White House unveils action guide to help curb rural drug addiction

The Rural Community Action Guide announced January 31st by the Office of National Drug Control Policy

Cover page of the rural community action guide.

We are very excited to share that on Friday, the Administration released a new tool to assist rural community leaders in building an effective local response to the crisis of addiction, the Rural Community Action Guide: Building Stronger, Healthy Drug-Free Rural Communities.  

The purpose of the Guide is to arm rural leaders with information they can put into immediate action to create change. It provides background information, recommended action steps, and promising practices to help manage the impact of substance use disorder on local communities and help persons with the disease of addiction. The topics are based on lessons learned from Department of Agriculture rural roundtable discussions held in over a dozen states, as well as the experiences of several rural stakeholder partners.  

At the launch, ONDCP Director, Jim Carroll was joined by the U.S. Department of Health and Human Services leadership: the Surgeon General, Dr. Jerome Adams; Admiral Brett Giroir, Assistance Secretary for Health; Dr. Elinore McCance-Katz, Assistance Secretary, SAMHSA; and, Brian LeClair, Deputy Administrator, HRSA.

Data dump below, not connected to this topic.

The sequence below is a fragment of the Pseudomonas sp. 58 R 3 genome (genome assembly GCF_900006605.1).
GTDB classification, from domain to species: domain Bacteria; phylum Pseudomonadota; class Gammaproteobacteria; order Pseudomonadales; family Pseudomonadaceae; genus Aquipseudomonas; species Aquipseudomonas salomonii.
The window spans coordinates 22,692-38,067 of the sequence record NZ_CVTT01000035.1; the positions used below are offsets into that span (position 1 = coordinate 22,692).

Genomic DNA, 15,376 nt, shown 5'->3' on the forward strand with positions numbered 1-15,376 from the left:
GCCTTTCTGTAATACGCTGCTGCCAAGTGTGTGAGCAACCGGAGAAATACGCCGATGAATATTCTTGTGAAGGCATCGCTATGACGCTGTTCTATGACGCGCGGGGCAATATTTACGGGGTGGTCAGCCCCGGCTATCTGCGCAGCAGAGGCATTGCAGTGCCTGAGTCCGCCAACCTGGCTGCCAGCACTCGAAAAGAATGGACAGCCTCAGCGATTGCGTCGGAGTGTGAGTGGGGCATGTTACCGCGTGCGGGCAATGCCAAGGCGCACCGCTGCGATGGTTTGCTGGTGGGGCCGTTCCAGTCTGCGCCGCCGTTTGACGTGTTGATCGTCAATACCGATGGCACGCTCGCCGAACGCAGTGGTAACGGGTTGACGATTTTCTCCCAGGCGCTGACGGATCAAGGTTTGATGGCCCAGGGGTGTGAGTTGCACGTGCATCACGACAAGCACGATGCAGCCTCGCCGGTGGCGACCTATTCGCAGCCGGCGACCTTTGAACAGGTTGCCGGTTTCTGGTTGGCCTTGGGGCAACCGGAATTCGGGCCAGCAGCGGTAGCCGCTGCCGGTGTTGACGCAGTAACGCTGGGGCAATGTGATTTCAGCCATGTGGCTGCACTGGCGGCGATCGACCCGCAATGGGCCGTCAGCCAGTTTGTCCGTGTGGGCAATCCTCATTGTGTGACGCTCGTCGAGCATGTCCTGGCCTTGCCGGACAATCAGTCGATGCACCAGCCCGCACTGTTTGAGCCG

A diversity of partners (rural and urban) contributed to the work and attended the event including: Addiction Policy Forum, American Farm Bureau Federation,  Appalachian Regional Commission, Center for Court Innovation, Community Anti-Drug Coalitions of America, Faces & Voices of Recovery,  Housing Assistance Council, National Alliance for Recovery Residences, National Association of Counties, National Association of Development Organizations, National Farmers Union, National Rural Health Association, National Sheriff’s Association, NORC Walsh Center for Rural Health Analysis, NTCA- The Rural Broadband Association, National Rural Transit Assistance Program, Pew Charitable Trusts, and the U.S. Department of Agriculture (National Institute of Food and Agriculture and the Center for Faith-Based and Neighborhood Partnerships).

The guide complements both the Community Assessment Tool, which gives county specific data about deaths and factors which may make a community more vulnerable to addiction, and the Federal Rural Resources Guide, which includes comprehensive information about different federal funds for rural communities impacted by addiction.  The Guide also has a companion supplement, a listing of promising practices which you can find here: Rural Community Action Guide: Promising Practices.

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